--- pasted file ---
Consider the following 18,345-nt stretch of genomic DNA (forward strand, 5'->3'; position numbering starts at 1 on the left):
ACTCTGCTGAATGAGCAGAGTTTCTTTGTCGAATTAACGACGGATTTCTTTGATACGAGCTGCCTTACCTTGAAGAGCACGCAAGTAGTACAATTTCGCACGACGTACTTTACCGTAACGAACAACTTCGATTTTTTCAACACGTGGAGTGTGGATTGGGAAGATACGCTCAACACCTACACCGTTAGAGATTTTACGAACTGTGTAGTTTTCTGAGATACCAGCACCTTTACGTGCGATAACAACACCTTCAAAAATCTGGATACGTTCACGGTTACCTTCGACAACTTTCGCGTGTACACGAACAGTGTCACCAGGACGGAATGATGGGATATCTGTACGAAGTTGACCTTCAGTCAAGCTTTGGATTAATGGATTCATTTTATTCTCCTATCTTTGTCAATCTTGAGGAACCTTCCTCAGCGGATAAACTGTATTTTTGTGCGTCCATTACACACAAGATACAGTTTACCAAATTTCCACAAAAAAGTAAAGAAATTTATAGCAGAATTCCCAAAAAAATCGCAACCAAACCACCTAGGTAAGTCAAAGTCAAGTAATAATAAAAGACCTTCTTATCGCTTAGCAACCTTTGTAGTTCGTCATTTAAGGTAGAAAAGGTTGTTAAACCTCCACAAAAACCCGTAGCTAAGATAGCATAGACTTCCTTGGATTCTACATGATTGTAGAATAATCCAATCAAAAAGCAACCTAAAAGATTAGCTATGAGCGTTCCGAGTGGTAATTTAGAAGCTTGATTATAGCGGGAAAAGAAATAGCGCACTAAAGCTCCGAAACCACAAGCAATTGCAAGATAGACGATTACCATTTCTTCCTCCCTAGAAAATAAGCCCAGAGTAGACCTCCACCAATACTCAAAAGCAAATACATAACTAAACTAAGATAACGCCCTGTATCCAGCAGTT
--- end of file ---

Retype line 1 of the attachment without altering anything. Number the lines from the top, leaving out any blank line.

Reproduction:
Consider the following 18,345-nt stretch of genomic DNA (forward strand, 5'->3'; position numbering starts at 1 on the left):